Installing Kali Linux Tools in Ubuntu or Linux Mint

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Kali linux is a debian based and its not easy to configure it on a typical PC. If the machine is UEFI based, then Kali is tough to customize.

So what is the alternative....? Here is the answer: Katoolin

Its the name of the package system for installing the entire kali linux tools (Penetration Testing) in Ubuntu or Debian based system.

Here I am trying to install inside my Linux Mint

OS Used: Linux Mint 18.2 Sonya
Prequisites: Python 2.7
Always perform these steps after the installation of ubuntu or Linux Mint

$] sudo apt update
$] sudo apt install build-essential autoconf automake libxmu-dev
$] sudo apt install git
$] git clone https://github.com/LionSec/katoolin.git
$] sudo cp katoolin/katoolin.py /usr/bin/katoolin
$] sudo katoolin

This will give various options as shown below
 In the above pic. Select 2 to View categories and you will get the screen as shown in the next image.
Select "0" to install all the applications.

This will install 1.3G to download and 3.5 GB space will be…

Queuing Models in NS2

M/M/1 is a system with poisson arrival time, servicing exponentially and a queue of unlimited capacity and type of FIFO Queue. This is the simplest queuing system.  NS2 supports various distributions like pareto, exponential, constant, unifrom, etc to handle the network dynamics and metrics.
So it is very easy to test the given network link to monitor a given queue using any of these queuing models. The listing 3 and 4 are monitoring the link when DropTail queue is used with a capacity of finite and infinite.
Listing 13.3 uses infinite capacity and Listing 13.4 uses Finite capacity The output screen shot is shown below the scripts for further understanding

Listing 3 – M/M/1 Queuing Model
#new Simulator creation
set ns [new Simulator]
#trace file creation for capturing the UDP data
set tf [open out.tr w]
$ns trace-all $tf

#setting the exponential distribution param
set lambda 30.0
set mu     33.0

#creation of nodes
set n1 [$ns node]
set n2 [$ns node]
#The queue limit is 1Lakh as the capacity is infinite. Simulation will take # more time when the limit is increased.
set link [$ns simplex-link $n1 $n2 100kb 0ms DropTail]
$ns queue-limit $n1 $n2 100000

# generate random interarrival times and packet sizes
set InterArrivalTime [new RandomVariable/Exponential]
$InterArrivalTime set avg_ [expr 1/$lambda]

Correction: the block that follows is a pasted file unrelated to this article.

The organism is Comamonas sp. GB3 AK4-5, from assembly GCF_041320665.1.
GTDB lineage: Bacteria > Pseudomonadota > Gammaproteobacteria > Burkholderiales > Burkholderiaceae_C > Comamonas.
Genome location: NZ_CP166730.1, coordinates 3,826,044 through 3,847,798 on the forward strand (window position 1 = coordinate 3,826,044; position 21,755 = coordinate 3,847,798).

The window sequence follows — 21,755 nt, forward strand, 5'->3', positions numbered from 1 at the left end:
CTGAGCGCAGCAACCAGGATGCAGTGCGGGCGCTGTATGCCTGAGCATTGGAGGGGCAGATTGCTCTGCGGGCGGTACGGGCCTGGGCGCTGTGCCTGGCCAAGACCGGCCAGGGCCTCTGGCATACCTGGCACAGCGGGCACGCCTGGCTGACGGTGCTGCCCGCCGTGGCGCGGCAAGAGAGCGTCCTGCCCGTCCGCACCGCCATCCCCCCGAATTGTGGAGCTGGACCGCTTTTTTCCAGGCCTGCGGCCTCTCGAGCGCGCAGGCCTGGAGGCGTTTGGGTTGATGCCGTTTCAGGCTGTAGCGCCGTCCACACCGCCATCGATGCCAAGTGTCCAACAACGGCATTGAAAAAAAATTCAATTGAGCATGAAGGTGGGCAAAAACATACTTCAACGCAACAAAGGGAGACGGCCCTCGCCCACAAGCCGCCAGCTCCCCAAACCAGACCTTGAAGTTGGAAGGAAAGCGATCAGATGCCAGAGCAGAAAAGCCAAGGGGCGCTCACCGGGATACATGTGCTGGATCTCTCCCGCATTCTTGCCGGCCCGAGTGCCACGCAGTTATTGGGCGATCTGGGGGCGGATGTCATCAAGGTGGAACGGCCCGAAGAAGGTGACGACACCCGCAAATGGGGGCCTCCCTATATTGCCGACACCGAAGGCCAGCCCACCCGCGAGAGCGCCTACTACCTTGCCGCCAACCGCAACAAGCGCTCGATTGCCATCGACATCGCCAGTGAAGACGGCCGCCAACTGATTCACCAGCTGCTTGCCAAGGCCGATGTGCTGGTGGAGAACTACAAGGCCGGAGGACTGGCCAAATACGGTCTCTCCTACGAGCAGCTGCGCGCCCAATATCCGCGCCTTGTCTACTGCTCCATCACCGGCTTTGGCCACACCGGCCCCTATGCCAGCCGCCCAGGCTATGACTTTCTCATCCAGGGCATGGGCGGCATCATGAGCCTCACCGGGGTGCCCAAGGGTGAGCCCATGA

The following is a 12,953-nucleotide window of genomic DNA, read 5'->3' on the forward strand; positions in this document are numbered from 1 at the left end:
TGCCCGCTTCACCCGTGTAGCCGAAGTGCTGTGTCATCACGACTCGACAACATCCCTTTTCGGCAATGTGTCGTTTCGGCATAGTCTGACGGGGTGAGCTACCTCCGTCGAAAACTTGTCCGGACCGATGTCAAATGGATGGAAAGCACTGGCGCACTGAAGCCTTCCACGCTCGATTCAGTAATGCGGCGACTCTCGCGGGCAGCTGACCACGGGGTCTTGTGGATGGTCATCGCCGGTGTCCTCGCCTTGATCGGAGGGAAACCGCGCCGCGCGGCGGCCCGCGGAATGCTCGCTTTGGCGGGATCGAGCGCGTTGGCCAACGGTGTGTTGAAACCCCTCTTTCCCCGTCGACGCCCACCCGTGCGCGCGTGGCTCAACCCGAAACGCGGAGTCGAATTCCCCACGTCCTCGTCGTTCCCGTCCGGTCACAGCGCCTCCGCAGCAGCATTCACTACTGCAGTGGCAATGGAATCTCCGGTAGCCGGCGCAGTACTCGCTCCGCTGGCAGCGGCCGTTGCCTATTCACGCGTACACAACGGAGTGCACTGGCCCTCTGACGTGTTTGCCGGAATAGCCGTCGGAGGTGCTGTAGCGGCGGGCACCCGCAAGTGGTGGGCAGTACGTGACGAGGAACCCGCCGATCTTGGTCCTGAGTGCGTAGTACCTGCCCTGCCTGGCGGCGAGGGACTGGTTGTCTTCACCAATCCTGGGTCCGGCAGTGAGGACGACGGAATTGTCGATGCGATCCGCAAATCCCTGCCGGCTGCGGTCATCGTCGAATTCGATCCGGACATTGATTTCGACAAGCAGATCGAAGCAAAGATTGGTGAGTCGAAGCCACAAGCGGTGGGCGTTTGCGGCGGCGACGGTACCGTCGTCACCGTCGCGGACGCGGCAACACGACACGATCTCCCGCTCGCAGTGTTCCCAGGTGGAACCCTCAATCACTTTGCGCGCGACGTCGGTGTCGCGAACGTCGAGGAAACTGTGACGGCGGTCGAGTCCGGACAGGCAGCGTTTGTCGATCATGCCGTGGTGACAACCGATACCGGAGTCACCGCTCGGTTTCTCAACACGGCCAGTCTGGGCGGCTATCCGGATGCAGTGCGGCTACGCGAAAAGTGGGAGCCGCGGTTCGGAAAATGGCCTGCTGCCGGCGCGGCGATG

set pktSize [new RandomVariable/Exponential]
$pktSize set avg_ [expr 100000.0/(8*$mu)]

#create new agent UDP
set src [new Agent/UDP]
$ns attach-agent $n1 $src

# queue monitoring and send the output to queue.out file
set qmon [$ns monitor-queue $n1 $n2 [open queue.out w] 0.1]
$link queue-sample-timeout

proc finish {} {
    global ns tf
    $ns flush-trace
    close $tf
    exit 0
}

proc sendpacket {} {
    global ns src InterArrivalTime pktSize
    set time [$ns now]
    $ns at [expr $time + [$InterArrivalTime value]] "sendpacket"
    set bytes [expr round ([$pktSize value])]
    $src send $bytes
}

set sink [new Agent/Null]
$ns attach-agent $n2 $sink
$ns connect $src $sink
$ns at 0.0001 "sendpacket"
$ns at 1000.0 "finish"

$ns run
To see the output of the above script, execute the following in the terminal
Prompt] gawk '{ print $1, $4, $5, $6, $7, $8, $9, $10, $11 }' queue.out > qm.pre
Prompt] xgraph qm.pre -geometry 500x500 -t “MM1 Queuing Example”
Here is the output screen
Queuing models in ns2
Queuing models in ns2


In the above Listing 13.3, large buffers are used to avoid losses. One can use smaller buffers and observe losses. The way to compute the loss probability from the simulation is simply to divide the total number of losses by the total number of arrivals, both given in the last line of the monitor-queue file. The command
$src set packetSize_ 100000
may be added.
The loss may be computed using the formula
P = pow(p,k)/Pow(p,i);


Listing 4 – M/M/1 with Finite capacity
#create new simulator
set ns [new Simulator]
#open the trace file for capturing UDP
set tf [open out.tr w]
$ns trace-all $tf

#setting the parameters for Exponential distribution
set lambda   30.0
set mu       33.0
set qsize     2
set duration  2000

#creation of new nodes
set n1 [$ns node]
set n2 [$ns node]
#creation of link with queue
set link [$ns simplex-link $n1 $n2 100kb 0ms DropTail]
#setting the queue size as 2
$ns queue-limit $n1 $n2 $qsize

# generate random interarrival times and packet sizes
set InterArrivalTime [new RandomVariable/Exponential]
$InterArrivalTime set avg_ [expr 1/$lambda]
set pktSize [new RandomVariable/Exponential]
$pktSize set avg_ [expr 100000.0/(8*$mu)]

#creation of new UDP Agent
set src [new Agent/UDP]
$src set packetSize_ 100000
$ns attach-agent $n1 $src

#queue monitoring
set qmon [$ns monitor-queue $n1 $n2 [open queue1.out w] 0.1]
$link queue-sample-timeout

proc finish {} {
    global ns tf
    $ns flush-trace
    close $tf
    exit 0
}

proc sendpacket {} {
    global ns src InterArrivalTime pktSize
    set time [$ns now]
    $ns at [expr $time + [$InterArrivalTime value]] "sendpacket"
    set bytes [expr round ([$pktSize value])]
    $src send $bytes
}

set sink [new Agent/Null]
$ns attach-agent $n2 $sink
$ns connect $src $sink
$ns at 0.0001 "sendpacket"
$ns at $duration "finish"

$ns run
To see the output of the above script, execute the following in the terminal
Prompt] gawk '{ print $1, $4, $5, $6, $7, $8, $9, $10, $11 }' queue1.out > qm1.pre
Prompt] xgraph qm1.pre -geometry 500x500 -t “MM1 Queuing Example”
Here is the output screen
 
Queuing models in ns2
Queuing models in ns2

T S Pradeep Kumar

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